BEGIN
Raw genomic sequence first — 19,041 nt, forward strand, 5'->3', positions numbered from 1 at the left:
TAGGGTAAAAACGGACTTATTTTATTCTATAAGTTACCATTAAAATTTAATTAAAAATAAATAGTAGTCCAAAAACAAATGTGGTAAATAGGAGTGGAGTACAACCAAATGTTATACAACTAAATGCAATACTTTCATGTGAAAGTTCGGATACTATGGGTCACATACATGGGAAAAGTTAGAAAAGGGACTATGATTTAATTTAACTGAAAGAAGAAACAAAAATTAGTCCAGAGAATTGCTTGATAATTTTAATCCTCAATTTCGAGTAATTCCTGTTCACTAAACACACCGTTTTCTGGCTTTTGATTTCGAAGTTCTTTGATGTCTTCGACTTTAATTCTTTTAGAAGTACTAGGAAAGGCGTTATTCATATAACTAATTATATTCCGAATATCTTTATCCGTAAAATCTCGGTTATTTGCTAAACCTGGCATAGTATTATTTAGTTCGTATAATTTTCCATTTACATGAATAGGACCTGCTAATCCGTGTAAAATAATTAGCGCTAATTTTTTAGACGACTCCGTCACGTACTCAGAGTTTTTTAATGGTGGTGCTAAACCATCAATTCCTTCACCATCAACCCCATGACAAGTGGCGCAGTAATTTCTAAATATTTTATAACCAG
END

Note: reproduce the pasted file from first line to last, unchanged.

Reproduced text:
Raw genomic sequence first — 19,041 nt, forward strand, 5'->3', positions numbered from 1 at the left:
TAGGGTAAAAACGGACTTATTTTATTCTATAAGTTACCATTAAAATTTAATTAAAAATAAATAGTAGTCCAAAAACAAATGTGGTAAATAGGAGTGGAGTACAACCAAATGTTATACAACTAAATGCAATACTTTCATGTGAAAGTTCGGATACTATGGGTCACATACATGGGAAAAGTTAGAAAAGGGACTATGATTTAATTTAACTGAAAGAAGAAACAAAAATTAGTCCAGAGAATTGCTTGATAATTTTAATCCTCAATTTCGAGTAATTCCTGTTCACTAAACACACCGTTTTCTGGCTTTTGATTTCGAAGTTCTTTGATGTCTTCGACTTTAATTCTTTTAGAAGTACTAGGAAAGGCGTTATTCATATAACTAATTATATTCCGAATATCTTTATCCGTAAAATCTCGGTTATTTGCTAAACCTGGCATAGTATTATTTAGTTCGTATAATTTTCCATTTACATGAATAGGACCTGCTAATCCGTGTAAAATAATTAGCGCTAATTTTTTAGACGACTCCGTCACGTACTCAGAGTTTTTTAATGGTGGTGCTAAACCATCAATTCCTTCACCATCAACCCCATGACAAGTGGCGCAGTAATTTCTAAATATTTTATAACCAG